A dual breaching humpback mom-calf duo steals the afternoon
Image: a juvenile humpback whale breaching.
2023 05-06 SB Coast
Skies were sunny and bright over the Channel with dark clouds along the ridge line of the local Santa Ynez mountains. As far as wind is concerned, it was a “tale of two cities,” with calmer seas in the northern half of the Channel, and much more wind, with lots of whitecaps in the afternoon to the south. Sightings were phenomenal: 18 humpback whales and 50 long-beaked common dolphins.
The morning run left the harbor just after 9a, and soon, around 950a, our galley person, Samantha, spotted the first whale several miles away. As we moved closer, we never sighted it again. At 10a we found a hot spot 14mi south of the harbor and west of the NOAA East Channel Buoy. The first whale did lots of tail-throws. The second made a friendly approach. Two nearby whales both fluked-up nicely. At 1045 we had moved east and watched a whale very close to the buoy. Meanwhile, everywhere you looked, all around us there were more whales. The distant whales were noted because they breached…once…then had long dives.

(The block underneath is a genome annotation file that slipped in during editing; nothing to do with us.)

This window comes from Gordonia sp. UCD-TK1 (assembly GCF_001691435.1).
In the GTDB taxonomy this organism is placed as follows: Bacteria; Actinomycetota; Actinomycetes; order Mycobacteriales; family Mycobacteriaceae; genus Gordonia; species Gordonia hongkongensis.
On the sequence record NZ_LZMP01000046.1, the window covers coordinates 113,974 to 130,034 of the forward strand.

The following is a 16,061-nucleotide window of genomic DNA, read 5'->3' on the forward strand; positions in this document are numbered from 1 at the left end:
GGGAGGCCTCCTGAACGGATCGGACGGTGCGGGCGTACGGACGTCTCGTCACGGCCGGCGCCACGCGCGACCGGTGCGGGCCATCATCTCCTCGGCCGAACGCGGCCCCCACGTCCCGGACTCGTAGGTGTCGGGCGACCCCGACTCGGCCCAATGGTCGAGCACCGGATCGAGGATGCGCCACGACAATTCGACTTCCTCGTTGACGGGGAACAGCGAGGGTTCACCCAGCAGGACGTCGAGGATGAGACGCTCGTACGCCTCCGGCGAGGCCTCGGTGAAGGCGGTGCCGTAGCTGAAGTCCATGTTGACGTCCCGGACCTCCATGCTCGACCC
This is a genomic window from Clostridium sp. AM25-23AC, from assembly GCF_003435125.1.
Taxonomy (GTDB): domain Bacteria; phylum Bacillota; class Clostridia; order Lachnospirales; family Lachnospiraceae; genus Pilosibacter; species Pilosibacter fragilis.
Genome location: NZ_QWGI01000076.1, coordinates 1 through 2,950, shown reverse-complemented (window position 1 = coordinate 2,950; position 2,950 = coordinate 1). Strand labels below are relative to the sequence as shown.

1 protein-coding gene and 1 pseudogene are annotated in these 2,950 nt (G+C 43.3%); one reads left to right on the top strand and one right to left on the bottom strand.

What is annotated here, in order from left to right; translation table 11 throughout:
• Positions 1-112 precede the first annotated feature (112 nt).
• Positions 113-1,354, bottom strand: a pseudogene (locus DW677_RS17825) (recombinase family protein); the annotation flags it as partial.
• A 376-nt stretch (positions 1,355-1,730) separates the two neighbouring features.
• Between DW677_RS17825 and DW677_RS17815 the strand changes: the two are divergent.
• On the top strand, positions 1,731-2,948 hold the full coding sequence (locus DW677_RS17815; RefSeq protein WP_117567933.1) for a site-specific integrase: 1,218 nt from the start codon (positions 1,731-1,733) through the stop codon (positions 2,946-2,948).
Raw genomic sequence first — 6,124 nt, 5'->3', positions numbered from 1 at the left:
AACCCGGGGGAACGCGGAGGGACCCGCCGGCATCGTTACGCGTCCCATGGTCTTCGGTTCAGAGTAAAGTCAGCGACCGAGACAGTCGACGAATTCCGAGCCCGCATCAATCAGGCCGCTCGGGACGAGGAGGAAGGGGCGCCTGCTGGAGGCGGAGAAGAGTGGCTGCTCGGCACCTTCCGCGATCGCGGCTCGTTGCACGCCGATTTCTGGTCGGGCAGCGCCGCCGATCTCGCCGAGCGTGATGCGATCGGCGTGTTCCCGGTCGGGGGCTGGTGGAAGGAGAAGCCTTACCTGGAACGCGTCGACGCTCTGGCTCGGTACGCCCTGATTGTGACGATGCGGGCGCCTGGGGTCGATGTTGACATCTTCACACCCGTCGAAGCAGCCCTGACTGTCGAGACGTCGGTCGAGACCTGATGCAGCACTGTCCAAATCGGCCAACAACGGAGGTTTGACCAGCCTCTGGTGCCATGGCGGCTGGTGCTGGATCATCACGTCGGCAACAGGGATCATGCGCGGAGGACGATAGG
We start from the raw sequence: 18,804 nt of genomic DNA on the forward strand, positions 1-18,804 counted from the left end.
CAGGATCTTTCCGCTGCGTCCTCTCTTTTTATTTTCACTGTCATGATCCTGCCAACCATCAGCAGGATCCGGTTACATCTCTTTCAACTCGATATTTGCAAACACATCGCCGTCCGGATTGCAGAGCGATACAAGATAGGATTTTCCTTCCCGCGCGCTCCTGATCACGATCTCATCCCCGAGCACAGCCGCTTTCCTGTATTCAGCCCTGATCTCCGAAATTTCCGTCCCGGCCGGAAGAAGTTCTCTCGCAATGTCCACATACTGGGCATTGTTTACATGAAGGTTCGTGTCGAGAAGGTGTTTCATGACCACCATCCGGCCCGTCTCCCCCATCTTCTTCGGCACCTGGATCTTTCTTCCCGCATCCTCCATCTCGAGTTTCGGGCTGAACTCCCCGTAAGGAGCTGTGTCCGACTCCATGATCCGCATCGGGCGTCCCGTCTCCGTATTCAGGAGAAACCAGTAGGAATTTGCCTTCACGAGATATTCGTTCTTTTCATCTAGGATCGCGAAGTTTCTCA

On the afternoon excursion our first sighting was near 1p, a single and a pair. They dove and disappeared. We continued searching amidst heavy whitecaps and some spray. On our way north, in the general direction of the harbor, around 215p, small pod of dolphins found us and surfed our wake as well as the waves kicked up naturally by the wind. Closer to the harbor, perhaps 6 miles offshore, deckhand Anna spotted a small breaching whale at least a mile away. Then another breached. As we moved closer, we located and watched a very active mother humpback with her stupendously active calf. The calf breached at least 30 times in the 20 minutes we watched, while the mom got airborne at least 10 times. There were at least 3 instances of double-breaching. This fantastic episode was greatly enhanced by the choppy seas and magnificent winds!
You never know what Mother Nature has in store. Bob Perry Condor Express, and CondorExpressPhotos.com